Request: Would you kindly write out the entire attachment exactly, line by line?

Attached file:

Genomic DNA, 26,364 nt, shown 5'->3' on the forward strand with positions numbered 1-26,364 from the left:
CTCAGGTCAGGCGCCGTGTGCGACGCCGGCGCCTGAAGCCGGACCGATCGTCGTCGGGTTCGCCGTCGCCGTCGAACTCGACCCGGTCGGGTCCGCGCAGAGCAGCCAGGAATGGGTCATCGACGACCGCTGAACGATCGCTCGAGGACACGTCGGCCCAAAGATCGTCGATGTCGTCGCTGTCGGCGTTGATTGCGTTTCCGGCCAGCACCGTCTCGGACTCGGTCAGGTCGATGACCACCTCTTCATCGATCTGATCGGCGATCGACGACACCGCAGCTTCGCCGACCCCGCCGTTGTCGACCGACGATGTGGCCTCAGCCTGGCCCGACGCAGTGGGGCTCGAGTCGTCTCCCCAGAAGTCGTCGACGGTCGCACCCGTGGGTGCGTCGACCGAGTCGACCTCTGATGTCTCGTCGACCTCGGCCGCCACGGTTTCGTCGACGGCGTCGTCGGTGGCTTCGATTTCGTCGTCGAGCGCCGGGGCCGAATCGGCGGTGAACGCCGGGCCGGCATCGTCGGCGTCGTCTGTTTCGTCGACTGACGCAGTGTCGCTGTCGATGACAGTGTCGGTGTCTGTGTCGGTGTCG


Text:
Genomic DNA, 26,364 nt, shown 5'->3' on the forward strand with positions numbered 1-26,364 from the left:
CTCAGGTCAGGCGCCGTGTGCGACGCCGGCGCCTGAAGCCGGACCGATCGTCGTCGGGTTCGCCGTCGCCGTCGAACTCGACCCGGTCGGGTCCGCGCAGAGCAGCCAGGAATGGGTCATCGACGACCGCTGAACGATCGCTCGAGGACACGTCGGCCCAAAGATCGTCGATGTCGTCGCTGTCGGCGTTGATTGCGTTTCCGGCCAGCACCGTCTCGGACTCGGTCAGGTCGATGACCACCTCTTCATCGATCTGATCGGCGATCGACGACACCGCAGCTTCGCCGACCCCGCCGTTGTCGACCGACGATGTGGCCTCAGCCTGGCCCGACGCAGTGGGGCTCGAGTCGTCTCCCCAGAAGTCGTCGACGGTCGCACCCGTGGGTGCGTCGACCGAGTCGACCTCTGATGTCTCGTCGACCTCGGCCGCCACGGTTTCGTCGACGGCGTCGTCGGTGGCTTCGATTTCGTCGTCGAGCGCCGGGGCCGAATCGGCGGTGAACGCCGGGCCGGCATCGTCGGCGTCGTCTGTTTCGTCGACTGACGCAGTGTCGCTGTCGATGACAGTGTCGGTGTCTGTGTCGGTGTCG